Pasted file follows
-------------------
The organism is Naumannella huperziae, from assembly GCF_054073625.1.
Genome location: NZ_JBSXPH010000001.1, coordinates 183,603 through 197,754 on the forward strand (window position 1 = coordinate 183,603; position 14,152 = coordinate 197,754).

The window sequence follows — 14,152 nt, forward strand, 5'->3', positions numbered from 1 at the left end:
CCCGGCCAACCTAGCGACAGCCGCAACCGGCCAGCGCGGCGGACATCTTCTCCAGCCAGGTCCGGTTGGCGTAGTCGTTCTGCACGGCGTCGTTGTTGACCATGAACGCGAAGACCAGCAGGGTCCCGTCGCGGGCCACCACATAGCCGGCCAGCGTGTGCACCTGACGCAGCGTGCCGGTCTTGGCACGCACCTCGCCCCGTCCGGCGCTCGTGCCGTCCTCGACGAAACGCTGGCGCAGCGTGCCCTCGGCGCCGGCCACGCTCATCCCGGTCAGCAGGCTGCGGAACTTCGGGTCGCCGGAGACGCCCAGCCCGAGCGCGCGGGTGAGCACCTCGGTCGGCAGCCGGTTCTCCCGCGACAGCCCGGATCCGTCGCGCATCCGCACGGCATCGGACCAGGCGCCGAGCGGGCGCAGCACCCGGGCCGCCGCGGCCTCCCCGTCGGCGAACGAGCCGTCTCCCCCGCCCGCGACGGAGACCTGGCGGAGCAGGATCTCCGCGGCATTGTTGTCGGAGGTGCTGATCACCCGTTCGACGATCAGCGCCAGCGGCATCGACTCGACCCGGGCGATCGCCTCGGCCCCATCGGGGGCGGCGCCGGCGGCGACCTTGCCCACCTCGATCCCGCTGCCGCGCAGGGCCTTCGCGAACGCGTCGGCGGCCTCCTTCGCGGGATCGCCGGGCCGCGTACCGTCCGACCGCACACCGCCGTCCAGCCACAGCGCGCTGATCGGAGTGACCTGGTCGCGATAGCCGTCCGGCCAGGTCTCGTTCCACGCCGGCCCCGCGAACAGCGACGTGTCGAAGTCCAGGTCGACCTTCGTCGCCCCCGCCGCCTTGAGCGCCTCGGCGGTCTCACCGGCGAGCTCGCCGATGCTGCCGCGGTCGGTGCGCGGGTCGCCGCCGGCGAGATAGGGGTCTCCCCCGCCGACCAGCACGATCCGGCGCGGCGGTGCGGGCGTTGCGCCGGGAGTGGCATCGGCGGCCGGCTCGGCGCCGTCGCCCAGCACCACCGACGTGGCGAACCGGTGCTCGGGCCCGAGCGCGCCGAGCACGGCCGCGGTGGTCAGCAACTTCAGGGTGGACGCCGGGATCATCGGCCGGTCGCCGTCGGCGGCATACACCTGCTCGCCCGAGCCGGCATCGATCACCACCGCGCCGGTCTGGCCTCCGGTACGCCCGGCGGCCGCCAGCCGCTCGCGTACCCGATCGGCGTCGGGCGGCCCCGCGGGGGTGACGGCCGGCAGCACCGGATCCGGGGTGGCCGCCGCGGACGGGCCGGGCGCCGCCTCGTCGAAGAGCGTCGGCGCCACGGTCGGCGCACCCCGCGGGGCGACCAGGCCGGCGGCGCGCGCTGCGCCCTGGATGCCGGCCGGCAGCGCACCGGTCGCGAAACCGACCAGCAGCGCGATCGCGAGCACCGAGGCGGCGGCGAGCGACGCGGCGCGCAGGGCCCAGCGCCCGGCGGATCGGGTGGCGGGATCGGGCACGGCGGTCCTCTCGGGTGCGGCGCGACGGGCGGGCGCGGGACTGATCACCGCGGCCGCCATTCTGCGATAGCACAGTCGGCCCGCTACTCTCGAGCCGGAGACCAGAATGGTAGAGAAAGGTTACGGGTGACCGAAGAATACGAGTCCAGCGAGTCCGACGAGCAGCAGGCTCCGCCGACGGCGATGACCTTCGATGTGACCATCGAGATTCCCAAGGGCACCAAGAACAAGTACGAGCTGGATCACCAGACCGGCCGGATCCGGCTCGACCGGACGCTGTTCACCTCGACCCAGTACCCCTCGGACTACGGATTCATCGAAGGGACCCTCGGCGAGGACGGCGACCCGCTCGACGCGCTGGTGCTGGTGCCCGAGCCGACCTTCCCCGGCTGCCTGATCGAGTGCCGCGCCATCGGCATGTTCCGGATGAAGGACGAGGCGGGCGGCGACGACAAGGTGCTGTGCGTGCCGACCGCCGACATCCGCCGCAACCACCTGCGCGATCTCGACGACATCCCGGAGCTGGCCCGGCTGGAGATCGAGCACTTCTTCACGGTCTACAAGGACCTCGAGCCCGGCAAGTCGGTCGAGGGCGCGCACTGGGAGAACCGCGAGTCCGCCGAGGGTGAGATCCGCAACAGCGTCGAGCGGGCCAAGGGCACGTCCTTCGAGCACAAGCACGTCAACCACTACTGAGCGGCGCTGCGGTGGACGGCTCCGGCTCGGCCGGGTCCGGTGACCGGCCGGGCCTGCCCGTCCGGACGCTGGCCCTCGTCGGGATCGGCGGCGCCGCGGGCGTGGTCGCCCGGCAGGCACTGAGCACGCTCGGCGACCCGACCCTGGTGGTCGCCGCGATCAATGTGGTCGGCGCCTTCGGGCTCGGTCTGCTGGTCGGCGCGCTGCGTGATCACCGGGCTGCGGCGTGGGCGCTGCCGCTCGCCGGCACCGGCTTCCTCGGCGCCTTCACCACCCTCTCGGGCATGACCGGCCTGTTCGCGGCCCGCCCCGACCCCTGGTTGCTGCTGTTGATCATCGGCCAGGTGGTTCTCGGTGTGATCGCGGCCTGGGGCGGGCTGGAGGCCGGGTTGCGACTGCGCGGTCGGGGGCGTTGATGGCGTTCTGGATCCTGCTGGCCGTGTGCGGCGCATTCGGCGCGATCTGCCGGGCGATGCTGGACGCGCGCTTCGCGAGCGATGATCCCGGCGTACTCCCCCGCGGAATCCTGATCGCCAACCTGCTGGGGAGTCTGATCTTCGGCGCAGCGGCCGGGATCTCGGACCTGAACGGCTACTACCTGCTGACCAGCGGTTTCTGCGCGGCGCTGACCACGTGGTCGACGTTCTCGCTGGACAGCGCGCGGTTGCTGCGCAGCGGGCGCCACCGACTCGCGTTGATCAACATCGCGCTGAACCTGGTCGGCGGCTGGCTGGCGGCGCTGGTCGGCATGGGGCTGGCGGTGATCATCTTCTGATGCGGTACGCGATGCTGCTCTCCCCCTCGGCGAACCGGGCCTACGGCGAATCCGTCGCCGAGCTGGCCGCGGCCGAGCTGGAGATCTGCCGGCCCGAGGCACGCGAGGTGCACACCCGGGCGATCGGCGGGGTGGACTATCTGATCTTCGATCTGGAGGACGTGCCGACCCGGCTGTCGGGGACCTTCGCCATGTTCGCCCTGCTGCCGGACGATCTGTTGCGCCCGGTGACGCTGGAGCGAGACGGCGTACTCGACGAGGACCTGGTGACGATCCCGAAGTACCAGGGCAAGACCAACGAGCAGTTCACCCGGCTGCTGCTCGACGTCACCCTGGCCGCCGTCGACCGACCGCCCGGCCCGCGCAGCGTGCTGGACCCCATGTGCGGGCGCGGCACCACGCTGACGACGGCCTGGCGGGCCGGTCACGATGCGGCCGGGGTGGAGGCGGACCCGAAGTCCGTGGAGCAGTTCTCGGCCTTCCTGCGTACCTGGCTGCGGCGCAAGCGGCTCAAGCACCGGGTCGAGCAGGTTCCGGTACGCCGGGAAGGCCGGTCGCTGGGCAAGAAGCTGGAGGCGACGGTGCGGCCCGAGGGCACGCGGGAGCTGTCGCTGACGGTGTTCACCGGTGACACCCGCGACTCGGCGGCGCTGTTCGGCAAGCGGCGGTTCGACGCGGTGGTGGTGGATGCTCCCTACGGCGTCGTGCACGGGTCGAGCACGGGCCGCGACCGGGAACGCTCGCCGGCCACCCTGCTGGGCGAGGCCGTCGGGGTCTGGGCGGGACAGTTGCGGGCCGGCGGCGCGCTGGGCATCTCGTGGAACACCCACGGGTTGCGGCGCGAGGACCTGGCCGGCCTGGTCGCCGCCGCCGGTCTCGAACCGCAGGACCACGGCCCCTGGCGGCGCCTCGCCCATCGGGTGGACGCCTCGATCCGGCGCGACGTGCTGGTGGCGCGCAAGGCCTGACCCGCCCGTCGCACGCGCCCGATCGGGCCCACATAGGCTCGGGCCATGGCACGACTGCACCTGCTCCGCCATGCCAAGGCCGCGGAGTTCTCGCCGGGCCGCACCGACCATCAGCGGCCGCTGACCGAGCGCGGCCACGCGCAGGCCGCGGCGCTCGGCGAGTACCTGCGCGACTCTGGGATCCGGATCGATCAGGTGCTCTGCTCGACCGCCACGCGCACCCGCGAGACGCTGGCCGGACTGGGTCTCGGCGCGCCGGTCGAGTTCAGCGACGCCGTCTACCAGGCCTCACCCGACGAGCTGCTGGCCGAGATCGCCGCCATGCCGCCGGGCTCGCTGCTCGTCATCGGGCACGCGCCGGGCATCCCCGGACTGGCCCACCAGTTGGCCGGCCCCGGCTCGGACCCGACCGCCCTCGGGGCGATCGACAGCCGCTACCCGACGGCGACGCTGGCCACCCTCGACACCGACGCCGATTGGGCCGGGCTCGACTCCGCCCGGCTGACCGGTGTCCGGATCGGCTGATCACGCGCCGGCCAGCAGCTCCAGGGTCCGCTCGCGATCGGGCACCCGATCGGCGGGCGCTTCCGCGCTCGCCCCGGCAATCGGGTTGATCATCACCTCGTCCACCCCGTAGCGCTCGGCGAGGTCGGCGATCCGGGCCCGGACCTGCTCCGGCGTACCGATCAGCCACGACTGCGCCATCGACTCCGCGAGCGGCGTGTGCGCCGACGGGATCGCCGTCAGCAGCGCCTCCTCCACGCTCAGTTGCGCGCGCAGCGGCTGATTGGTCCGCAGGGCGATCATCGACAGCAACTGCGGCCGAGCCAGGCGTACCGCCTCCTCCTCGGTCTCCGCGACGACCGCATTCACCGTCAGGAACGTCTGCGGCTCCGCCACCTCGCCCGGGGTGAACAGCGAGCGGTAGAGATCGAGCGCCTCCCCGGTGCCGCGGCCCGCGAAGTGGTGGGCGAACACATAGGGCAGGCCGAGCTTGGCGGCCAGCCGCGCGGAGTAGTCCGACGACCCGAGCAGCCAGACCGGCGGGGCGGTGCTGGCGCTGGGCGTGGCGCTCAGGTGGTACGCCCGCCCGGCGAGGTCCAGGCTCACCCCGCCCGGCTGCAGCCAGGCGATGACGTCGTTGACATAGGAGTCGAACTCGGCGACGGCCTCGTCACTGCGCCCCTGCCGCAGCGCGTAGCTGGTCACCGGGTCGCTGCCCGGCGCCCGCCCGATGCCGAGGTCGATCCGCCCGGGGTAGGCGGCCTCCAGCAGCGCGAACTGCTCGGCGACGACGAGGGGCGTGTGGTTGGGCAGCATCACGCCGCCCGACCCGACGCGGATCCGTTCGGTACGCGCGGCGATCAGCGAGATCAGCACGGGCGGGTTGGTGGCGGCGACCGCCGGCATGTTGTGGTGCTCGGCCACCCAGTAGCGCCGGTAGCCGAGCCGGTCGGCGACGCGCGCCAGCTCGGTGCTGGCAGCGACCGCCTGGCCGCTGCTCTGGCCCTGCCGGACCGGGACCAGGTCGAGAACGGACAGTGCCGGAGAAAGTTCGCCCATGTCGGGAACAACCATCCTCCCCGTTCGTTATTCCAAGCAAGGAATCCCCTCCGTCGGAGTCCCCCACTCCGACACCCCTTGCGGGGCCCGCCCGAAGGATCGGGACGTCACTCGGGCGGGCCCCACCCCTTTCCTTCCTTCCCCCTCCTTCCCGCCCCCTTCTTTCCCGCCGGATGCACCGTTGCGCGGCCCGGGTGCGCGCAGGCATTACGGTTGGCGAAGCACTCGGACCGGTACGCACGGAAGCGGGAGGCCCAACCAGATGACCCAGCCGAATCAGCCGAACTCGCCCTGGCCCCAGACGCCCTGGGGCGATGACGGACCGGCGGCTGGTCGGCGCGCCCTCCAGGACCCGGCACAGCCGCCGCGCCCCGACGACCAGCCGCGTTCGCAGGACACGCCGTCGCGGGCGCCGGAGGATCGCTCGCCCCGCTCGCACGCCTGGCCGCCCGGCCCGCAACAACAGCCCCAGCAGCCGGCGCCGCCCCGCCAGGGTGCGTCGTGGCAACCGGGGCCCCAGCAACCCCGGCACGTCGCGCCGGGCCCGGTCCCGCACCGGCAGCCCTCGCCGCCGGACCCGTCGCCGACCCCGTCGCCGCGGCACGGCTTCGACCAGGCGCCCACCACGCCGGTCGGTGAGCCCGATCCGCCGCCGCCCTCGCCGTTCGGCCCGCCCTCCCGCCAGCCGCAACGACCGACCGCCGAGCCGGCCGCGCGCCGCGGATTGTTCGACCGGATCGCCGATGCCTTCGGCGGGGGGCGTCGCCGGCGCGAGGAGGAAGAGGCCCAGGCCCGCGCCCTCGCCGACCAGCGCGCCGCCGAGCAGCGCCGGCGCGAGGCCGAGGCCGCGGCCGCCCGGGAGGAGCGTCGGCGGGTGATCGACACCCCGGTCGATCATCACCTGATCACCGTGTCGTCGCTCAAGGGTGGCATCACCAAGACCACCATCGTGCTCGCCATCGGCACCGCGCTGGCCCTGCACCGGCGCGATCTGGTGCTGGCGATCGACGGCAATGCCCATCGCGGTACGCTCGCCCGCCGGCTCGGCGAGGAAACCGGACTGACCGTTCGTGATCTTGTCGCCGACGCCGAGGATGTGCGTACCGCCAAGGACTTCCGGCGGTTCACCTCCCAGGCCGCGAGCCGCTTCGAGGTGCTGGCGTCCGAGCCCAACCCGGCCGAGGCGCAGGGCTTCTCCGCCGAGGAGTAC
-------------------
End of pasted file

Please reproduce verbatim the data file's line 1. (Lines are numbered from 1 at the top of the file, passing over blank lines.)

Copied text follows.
The organism is Naumannella huperziae, from assembly GCF_054073625.1.